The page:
By: Neil Ward-Dutton, Research Director, MWD Advisors
Published: 14th May 2014
This work is licensed under a Creative Commons License
Appian held its annual user conference, AppianWorld, in Washington DC two weeks ago, and I presented two sessions (‘BPM fundamentals’, and ‘Exploring exploratory work’) at the event as well as catching most of the main conference sessions. I’d missed the event last year, but attended in 2012.
For me, AppianWorld 2014 was interesting because of what wasn’t, as least as much as what was, on show. Specifically: what wasn’t there was any significant new announcements of major strategy shifts or product changes in direction. At the 2012 event CEO Matt Calkins highlighted how Appian was going to focus on addressing more customer concerns than ‘pure BPM’ implementations; and he highlighted user experience and engagement as two areas where the company would make technology investments.
Wind the clock forward two years, and Appian’s in full flow demonstrating implementations of its Records data-management technology layer, its SAIL multi-platform UI definition technology, and the technology features it provides to support case management implementations (‘exploratory work’ styles). Appian has been busy executing, executing, executing.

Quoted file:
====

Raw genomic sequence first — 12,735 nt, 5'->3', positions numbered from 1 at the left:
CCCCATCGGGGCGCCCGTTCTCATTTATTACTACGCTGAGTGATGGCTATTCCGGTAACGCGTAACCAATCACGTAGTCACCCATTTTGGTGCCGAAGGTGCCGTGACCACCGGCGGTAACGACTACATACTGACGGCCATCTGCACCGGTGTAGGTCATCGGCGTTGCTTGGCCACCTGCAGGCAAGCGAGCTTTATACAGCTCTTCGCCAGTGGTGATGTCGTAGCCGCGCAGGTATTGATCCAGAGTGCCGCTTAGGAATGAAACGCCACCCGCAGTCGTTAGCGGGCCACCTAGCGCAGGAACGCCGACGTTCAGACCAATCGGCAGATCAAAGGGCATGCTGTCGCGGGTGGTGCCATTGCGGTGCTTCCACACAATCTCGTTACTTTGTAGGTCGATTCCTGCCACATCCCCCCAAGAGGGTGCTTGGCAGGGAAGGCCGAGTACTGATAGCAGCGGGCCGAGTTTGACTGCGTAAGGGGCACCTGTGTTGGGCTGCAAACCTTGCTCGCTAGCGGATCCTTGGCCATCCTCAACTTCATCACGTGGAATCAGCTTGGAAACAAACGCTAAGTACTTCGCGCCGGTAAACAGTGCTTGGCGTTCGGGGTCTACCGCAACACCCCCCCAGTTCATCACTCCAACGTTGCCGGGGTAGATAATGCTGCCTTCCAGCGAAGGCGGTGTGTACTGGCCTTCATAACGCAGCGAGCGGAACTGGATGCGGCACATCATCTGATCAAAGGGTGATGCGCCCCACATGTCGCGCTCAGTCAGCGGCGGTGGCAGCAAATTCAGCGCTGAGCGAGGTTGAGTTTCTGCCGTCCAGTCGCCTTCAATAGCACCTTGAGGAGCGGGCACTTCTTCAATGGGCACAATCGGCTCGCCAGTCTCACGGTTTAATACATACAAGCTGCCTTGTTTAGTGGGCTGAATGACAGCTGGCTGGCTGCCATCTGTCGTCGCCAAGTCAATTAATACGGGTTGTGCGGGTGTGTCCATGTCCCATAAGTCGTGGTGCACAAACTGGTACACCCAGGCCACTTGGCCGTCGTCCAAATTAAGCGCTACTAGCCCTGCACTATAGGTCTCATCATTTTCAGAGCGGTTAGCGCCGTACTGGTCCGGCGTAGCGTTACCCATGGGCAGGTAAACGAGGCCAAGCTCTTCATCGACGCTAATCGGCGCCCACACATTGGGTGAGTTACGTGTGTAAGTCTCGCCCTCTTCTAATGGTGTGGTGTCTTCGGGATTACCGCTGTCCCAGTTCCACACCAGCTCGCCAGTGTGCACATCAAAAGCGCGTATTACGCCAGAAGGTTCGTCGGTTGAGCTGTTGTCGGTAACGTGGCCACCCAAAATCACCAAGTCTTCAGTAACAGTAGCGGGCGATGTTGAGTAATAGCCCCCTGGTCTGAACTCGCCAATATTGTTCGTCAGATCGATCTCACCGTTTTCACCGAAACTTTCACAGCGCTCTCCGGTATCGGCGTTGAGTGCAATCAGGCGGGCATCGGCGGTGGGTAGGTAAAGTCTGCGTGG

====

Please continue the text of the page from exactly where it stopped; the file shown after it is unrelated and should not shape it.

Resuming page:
In his main tent session, Calkins highlighted a few significant growth indicators over 2013. For me the key ones were:
As was the case in 2012, this year’s AppianWorld featured customers across a variety of industries—from leisure (Punch Taverns) to financial services (CME Group, Janus Capital), transportation (DFW Airport), and pharmaceuticals (Sanofi). As was also the case a couple of years ago, all the customers emphasised their speed of work and of implementation.
One final thing that certainly felt new at AppianWorld 2014. Although it was only explicitly referenced once on stage as far as I could tell (by Punch Taverns), it was alluded to a number of times in demos and conversations… Appian sees CRM as a domain where, with its Records functionality as a way to integrate externally-held reference data, it can make a big mark.
I don’t have an inside track on whether CRM will be an explicit domain for Appian to go after with targeted marketing and sales campaigns, but I do see a lot of industry interest generally in extending and adding value to base CRM implementations with business process automation and measurement—whether the base system in question is from Microsoft, Salesforce, Sugar CRM, SAP or Oracle. It makes sense for Appian to at least have a solid CRM story with some customer references, particularly as it makes more of a deliberate attempt to show how it can implement case management applications.
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